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Barbara Walters deserves a chance to see the world at her own pace

Barbara Walters in 1968.

Handout

Barbara Walters in 1968.

Sometimes, people who jet around the world in their careers manage to miss something — the chance to see the world. That poignant thought was offered by the legendary news anchor Barbara Walters, 83, who formally announced her retirement on “The View,” a program she created. She plans to exit in 2014. As she told The New York Times, her leave-taking is partly motivated by a desire “to go someplace and actually see it.”

“I’ve been to China three times. I hope the Great Wall is still there,” she said. “I went when Nixon went, but wound up running after him with a tape recorder.”

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Walters is a television pioneer. In 1974, she earned the title of “Today” show co-host — the first time a woman was so designated. In 1976, she become the first female anchor on an evening news program. Overcoming sexist bosses, critics, and co-anchors, Walters earned her gravitas the old-fashioned way — by covering serious news. Her interview subjects include Fidel Castro, Golda Meir, Anwar Sadat, Vladimir Putin, and, more recently, Bashar Assad. Her iconic celebrity interviews sometimes produced tears from her subjects and often generated headlines. Her 1999 sit-down with Monica Lewinsky attracted 74 million viewers.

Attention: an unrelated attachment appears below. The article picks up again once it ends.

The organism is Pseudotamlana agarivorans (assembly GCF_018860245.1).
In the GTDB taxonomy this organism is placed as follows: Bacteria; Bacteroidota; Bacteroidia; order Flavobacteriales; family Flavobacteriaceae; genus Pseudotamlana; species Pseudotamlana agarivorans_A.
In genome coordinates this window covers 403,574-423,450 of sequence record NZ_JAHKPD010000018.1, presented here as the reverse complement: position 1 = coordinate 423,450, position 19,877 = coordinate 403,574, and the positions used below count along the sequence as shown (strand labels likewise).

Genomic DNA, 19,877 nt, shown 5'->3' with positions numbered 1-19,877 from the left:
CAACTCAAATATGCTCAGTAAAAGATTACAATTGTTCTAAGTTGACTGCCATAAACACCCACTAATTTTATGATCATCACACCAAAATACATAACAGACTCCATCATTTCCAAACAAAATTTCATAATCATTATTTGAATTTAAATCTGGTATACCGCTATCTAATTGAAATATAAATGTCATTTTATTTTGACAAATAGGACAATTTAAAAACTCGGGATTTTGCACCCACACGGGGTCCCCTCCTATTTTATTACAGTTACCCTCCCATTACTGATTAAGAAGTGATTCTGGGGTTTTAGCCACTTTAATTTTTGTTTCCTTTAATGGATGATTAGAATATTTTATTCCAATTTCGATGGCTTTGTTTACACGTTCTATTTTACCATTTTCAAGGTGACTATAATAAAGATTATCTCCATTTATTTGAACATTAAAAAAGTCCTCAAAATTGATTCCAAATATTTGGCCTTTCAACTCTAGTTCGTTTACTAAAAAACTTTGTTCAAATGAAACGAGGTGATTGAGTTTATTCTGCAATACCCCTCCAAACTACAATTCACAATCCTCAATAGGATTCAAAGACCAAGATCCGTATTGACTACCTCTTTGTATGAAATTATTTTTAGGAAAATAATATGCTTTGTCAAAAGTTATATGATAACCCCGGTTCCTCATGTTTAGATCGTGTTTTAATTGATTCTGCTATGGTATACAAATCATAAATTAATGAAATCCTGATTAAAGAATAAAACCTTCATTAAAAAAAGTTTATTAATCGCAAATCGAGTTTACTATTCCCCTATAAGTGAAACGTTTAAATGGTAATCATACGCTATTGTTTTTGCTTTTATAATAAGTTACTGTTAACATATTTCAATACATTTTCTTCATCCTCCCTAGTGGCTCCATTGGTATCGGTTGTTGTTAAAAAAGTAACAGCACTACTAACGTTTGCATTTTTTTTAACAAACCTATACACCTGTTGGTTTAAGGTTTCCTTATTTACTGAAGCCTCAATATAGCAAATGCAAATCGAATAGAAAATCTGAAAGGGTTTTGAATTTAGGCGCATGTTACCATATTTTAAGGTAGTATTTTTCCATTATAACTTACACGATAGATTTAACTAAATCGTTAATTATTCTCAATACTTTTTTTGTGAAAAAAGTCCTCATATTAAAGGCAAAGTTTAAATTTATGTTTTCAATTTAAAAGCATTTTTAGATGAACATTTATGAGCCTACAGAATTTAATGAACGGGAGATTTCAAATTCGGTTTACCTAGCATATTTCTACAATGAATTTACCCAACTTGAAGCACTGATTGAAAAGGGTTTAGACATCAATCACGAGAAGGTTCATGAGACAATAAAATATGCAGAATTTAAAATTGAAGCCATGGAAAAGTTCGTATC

For more than a half century, Walters went where she went to get the interview she wanted to get before anyone else. Now she deserves to travel the world at a more relaxed pace. May she enjoy every stop as a destination, not a deadline.

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